Interviewer (Sid Maestre): When you compare using the API versus using the SDK, the SDK uses all of the public APIs, but presents them in a user-friendly interface that includes extra features. While it’s possible for customers to create these features themselves, it doesn’t make sense to add more complexity to their codebase when the problem has already been solved. Additionally, since the company has a stake in keeping the SDK working well for all customers, it’s in their best interest to maintain and update it regularly.

Brian Rinaldi: I think implementing that on your own is entirely possible, but why would you want to get into the business of maintaining it? You get all of that built-in with SDKs, which improves the developer experience. Our SDKs are not just a pure wrapper over the API to make it simpler to use. They add a ton of features that you just won’t get if you go directly through the API.

Interviewer (Sid Maestre): I really like how you described the difference. You could potentially be using three different SDKs inside of the same application because things are written in different languages by different teams. You know, that’s why that totally answers my question of why you have such broad support for so many different languages on the client-side and server-side.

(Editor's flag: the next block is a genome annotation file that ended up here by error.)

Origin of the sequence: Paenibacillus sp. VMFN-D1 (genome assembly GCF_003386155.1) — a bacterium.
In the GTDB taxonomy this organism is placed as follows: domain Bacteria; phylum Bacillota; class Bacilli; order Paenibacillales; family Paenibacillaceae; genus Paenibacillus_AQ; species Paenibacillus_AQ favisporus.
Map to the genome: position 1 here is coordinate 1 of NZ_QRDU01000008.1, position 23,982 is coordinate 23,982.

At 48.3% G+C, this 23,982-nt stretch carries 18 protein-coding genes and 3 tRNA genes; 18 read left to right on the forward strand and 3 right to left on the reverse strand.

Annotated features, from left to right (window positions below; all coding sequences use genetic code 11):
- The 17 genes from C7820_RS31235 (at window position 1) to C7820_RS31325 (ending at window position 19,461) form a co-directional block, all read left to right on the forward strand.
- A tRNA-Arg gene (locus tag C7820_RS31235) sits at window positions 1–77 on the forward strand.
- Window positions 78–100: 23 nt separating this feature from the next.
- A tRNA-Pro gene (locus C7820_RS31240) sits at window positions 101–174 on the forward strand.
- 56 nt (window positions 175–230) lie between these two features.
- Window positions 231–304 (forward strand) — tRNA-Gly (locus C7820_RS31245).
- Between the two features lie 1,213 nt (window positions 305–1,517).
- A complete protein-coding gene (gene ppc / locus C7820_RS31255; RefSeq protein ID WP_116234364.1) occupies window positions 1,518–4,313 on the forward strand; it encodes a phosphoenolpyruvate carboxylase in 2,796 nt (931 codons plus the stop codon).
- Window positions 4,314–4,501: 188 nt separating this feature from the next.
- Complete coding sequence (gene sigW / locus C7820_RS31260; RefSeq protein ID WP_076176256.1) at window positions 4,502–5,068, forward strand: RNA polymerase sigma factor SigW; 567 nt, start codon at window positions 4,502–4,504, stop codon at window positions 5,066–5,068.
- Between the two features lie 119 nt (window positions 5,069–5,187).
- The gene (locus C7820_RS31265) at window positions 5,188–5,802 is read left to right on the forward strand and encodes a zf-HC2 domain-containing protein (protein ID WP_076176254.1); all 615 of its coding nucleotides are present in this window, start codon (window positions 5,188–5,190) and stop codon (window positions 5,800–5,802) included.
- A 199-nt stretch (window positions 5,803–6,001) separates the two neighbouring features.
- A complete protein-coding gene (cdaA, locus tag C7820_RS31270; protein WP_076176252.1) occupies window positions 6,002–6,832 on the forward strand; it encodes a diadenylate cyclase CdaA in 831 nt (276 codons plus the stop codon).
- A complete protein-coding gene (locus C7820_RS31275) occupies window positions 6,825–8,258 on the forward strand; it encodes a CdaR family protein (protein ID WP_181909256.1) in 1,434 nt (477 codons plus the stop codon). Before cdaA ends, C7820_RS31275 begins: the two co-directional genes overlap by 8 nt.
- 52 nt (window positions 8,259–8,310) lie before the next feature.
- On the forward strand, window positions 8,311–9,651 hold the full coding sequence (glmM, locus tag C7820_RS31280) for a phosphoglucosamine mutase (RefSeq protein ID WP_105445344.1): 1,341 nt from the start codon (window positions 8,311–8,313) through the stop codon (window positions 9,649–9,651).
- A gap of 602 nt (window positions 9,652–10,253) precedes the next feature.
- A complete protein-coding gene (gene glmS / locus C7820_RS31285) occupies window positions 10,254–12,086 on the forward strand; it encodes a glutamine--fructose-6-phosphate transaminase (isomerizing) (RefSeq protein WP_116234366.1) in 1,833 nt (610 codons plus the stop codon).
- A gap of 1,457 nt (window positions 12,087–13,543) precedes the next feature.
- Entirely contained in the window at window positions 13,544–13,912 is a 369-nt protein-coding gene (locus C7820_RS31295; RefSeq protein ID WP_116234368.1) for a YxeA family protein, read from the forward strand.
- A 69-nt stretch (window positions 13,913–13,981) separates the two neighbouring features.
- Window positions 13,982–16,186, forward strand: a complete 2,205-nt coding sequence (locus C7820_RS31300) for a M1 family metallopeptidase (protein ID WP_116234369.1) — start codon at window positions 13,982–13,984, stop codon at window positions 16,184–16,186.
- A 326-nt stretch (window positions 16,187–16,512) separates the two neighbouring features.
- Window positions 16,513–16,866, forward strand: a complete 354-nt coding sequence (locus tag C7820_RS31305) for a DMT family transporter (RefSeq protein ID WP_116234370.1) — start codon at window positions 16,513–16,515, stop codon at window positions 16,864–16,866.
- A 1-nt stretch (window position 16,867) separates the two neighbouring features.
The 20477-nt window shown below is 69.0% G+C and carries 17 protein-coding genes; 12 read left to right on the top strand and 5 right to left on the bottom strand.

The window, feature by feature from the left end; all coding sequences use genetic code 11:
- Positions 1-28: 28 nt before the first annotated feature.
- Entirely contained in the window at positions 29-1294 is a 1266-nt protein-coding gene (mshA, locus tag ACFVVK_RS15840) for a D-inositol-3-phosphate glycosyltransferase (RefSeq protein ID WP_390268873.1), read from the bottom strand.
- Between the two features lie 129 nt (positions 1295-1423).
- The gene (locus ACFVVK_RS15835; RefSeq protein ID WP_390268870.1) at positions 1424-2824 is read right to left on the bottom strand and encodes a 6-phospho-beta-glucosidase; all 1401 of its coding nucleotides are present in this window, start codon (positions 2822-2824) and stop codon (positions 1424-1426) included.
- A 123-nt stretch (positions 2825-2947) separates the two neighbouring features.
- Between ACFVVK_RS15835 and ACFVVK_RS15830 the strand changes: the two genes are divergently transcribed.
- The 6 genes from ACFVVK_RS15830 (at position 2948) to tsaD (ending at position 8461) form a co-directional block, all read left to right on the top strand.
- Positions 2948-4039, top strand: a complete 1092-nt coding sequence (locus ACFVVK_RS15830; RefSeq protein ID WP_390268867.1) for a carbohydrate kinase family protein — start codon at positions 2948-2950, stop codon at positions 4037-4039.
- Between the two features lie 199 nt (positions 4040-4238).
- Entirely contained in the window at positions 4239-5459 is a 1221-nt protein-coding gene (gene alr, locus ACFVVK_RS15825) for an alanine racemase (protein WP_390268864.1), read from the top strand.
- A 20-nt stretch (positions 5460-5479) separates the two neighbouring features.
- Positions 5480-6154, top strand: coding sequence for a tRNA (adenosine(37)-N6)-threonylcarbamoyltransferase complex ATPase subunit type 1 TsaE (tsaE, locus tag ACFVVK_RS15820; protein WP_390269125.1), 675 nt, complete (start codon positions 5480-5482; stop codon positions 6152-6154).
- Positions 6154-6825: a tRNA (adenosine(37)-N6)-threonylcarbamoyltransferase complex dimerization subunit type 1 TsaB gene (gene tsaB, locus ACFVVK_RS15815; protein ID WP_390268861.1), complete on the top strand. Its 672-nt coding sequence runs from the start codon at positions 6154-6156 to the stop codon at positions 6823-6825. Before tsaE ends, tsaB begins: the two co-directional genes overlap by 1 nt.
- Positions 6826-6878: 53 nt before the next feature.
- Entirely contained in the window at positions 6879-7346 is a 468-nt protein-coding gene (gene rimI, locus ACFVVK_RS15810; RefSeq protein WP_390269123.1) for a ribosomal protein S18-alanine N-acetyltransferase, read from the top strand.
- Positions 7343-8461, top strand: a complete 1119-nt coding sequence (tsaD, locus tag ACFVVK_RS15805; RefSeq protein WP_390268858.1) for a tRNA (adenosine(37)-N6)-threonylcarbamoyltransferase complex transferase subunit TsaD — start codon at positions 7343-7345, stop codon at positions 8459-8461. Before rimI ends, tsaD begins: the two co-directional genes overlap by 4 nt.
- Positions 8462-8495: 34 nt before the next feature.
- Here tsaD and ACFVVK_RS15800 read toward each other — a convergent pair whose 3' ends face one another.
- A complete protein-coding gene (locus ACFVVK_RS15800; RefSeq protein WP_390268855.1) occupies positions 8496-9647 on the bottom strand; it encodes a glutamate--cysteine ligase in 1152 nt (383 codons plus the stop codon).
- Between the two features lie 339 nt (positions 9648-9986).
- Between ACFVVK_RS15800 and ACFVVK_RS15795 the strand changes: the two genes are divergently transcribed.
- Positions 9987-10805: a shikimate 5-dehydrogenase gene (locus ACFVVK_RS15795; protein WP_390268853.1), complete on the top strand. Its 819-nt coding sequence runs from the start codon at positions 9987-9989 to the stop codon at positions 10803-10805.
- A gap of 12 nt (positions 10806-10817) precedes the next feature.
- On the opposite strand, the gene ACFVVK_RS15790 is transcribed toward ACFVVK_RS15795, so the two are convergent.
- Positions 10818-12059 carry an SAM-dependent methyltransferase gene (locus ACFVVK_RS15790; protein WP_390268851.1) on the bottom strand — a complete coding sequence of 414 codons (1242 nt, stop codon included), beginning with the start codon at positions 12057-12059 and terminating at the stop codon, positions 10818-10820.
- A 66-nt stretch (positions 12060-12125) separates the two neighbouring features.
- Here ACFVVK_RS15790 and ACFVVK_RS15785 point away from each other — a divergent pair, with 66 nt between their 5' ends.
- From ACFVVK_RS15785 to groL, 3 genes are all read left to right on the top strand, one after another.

Now, you mentioned that there was a team that owns that. Is that considered part of your product? Is there a specific engineering team at LaunchDarkly that owns it with product managers and all that?

Brian Rinaldi: It is a core part of our offering. Yeah, there’s an SDK team that has a product manager who determines what new SDKs we’re going to work on or updates to the existing SDKs and so on. It’s such a big task that even a couple of developer experience engineers couldn’t do it as a side project.

Interviewer (Sid Maestre): It’s interesting that you mentioned how many developers maintain SDKs on the side for fun, which I think summarizes a lot of people’s lives. At LaunchDarkly, SDKs are like a first-class citizen as far as the product goes. This leads me to another question I’ve been curious about: when our API changes, how do those changes get integrated into all the artifacts we provide to developers, such as documentation, SDKs, code samples, and starter projects? How do we manage that at LaunchDarkly?